Opinion: Gregory Rodriguez from ground zero: America reboots


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Los Angeles Times columnist Gregory Rodriguez was in New York City on Sunday. After President Obama’s speech, he headed for Lower Manhattan:

When I got to ground zero at 10 minutes past midnight Sunday night, a few hundred people, mostly young men, were hooting and hollering in the direction of two kids waving a 3’ x 4’ American flag with a black-and-white image of Marilyn Monroe emblazoned on it. Scores of people were thrusting their camera phones in the air taking pictures of the swirling crowd, and complete strangers were shooting one another friendly glances.


When asked what they made of the scene, the people I talked to tossed out adjectives like ‘amazing’ and ‘crazy.’ But there didn’t seem to be a unifying theme or common rationale for their presence. The mood flip-flopped between triumphalism and gratitude, pride and vengeance, carnival and sports rally, and, as an afterthought, political demonstration.

The crowd shared almost none of the president’s solemnity. I didn’t have a problem with people celebrating the death of Osama bin Laden, but the sounds of vuvuzela and the collegiate taunts ‘Na-na- na- na, na-na-na-na, hey hey hey, go-o-odbye!’ made the gathering more like a raucous frat party than anything else.

One thirtysomething man in a baseball cap yelled out twice, ‘Can we honor the fallen?’ But no one paid any attention. A 27-year-old black man milling near the fringes of the crowd told me he couldn’t ‘scream in jubilation’ knowing what had happened there 10 years ago. ‘This is sacred ground,’ he said.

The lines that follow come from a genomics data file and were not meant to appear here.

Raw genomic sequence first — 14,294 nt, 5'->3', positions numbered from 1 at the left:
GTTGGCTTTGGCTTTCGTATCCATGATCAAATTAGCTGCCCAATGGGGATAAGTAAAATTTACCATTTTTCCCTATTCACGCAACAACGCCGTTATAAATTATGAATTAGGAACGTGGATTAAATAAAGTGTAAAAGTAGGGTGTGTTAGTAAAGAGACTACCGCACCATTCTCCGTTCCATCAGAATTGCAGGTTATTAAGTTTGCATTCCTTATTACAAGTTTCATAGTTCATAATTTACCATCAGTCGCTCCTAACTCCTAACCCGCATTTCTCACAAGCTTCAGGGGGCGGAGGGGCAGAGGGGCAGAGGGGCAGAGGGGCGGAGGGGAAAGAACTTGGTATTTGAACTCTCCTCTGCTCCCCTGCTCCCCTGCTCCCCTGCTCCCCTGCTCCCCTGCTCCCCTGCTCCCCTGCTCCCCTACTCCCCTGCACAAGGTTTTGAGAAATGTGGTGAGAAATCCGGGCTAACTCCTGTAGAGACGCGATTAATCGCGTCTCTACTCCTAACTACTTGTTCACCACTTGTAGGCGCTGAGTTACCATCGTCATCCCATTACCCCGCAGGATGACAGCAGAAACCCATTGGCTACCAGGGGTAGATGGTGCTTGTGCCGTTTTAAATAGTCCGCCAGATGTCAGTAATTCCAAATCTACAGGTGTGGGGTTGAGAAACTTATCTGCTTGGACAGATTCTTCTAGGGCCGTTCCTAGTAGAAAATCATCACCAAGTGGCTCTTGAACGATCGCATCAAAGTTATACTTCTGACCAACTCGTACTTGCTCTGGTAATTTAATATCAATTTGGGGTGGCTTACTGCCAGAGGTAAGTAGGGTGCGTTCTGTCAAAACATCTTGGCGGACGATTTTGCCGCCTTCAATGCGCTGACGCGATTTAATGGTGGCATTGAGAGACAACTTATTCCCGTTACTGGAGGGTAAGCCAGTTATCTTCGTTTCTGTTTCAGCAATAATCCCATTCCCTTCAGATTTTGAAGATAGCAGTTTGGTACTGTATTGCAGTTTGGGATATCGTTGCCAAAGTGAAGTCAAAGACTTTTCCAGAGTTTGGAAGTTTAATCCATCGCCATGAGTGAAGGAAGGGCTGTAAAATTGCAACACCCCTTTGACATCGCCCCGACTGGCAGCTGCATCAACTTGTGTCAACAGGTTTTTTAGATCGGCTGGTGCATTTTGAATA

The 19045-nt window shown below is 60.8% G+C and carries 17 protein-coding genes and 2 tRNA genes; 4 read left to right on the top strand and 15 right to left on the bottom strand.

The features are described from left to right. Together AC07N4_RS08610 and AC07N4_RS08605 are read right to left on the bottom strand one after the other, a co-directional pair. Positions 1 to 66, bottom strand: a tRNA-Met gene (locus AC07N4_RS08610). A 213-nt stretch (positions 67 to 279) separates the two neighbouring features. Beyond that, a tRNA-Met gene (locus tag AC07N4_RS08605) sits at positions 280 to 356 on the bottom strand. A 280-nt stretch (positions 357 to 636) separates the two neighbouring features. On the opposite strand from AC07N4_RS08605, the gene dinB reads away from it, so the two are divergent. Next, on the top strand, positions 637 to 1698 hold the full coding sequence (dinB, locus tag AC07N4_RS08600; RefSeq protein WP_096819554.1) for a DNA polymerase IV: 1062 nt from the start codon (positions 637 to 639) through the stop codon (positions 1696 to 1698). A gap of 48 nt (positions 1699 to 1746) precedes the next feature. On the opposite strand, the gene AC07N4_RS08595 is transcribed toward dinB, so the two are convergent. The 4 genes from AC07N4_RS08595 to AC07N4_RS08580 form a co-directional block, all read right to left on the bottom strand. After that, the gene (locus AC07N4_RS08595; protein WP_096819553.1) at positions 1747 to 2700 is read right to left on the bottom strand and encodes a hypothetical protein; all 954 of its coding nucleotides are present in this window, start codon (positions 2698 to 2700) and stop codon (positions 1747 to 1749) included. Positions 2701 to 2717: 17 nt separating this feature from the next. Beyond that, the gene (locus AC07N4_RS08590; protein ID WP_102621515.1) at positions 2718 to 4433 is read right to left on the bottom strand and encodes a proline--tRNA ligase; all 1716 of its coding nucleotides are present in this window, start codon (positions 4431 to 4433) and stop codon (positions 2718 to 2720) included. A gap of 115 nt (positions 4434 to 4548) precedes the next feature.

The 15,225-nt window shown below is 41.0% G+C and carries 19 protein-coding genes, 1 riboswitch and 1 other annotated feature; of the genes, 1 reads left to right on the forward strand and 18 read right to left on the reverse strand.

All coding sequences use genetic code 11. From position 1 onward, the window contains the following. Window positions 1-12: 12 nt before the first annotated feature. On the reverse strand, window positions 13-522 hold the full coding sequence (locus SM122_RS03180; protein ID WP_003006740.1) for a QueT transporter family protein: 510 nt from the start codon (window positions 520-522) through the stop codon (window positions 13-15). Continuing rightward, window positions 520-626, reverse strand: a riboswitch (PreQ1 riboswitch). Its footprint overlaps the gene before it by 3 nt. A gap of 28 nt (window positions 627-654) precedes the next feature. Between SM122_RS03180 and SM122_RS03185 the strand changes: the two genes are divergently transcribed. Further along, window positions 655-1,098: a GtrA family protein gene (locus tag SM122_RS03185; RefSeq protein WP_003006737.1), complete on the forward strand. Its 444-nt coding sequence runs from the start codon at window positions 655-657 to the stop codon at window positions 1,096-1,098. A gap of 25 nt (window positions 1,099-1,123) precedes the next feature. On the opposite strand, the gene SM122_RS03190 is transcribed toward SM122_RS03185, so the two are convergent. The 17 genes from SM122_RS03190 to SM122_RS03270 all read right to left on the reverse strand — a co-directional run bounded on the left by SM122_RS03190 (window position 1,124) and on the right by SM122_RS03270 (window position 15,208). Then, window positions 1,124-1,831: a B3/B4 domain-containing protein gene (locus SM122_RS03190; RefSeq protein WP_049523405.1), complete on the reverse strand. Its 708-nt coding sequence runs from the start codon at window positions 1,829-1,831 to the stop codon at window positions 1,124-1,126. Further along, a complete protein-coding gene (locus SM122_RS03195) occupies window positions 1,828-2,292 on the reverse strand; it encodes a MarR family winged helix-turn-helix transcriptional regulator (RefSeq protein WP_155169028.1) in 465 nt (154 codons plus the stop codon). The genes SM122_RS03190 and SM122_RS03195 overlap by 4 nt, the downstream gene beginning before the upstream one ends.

No leaders emerged. Isolated cells launched into chants of ‘USA! USA!’ or anti-bin Laden chants that can’t be reprinted here.

For every chant that caught on for a few minutes, there were plenty of false starts, and not all the renditions of ‘The Star-Bangled Banner’ and ‘God Bless America’ were exactly full-throated. Two good souls had brought candles to light, but no one else was that organized.

The public noise was disconnected from the private feelings. As I made my way through the crowd, the quiet sentiment I encountered wasn’t bravado but relief.


The one person I met who had been in Lower Manhattan on 9/11 a decade ago suggested that Bin Laden’s death would allow time to start again. Looking more than a little lost, Spanish immigrant Antonio Miguez told me that he’d been waiting for this moment. He confessed to feeling ‘so happy and kind of sad.’

For all the spurts of triumphalism -- at one point the crowd chanted “Yes we can! Yes we can!’ -- what dominated was more a kind of emptiness. The United States had simply regained its footing, gotten itself back to the starting line. We had finally gotten our heads above water. Bin Laden’s death, in other words, was less a victory than a psychic restoration.

One moment of clarity occurred around 2 a.m. when a young Middle Eastern-looking man, hoisting merchandise above his head, starting barking, ‘American flags, $5. American flags, $5!’ My section of the crowd burst into laughter. The peddler, who quickly disappeared into the crowd, was just the most palpable sign of the evening that we were back in business.


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--Gregory Rodriguez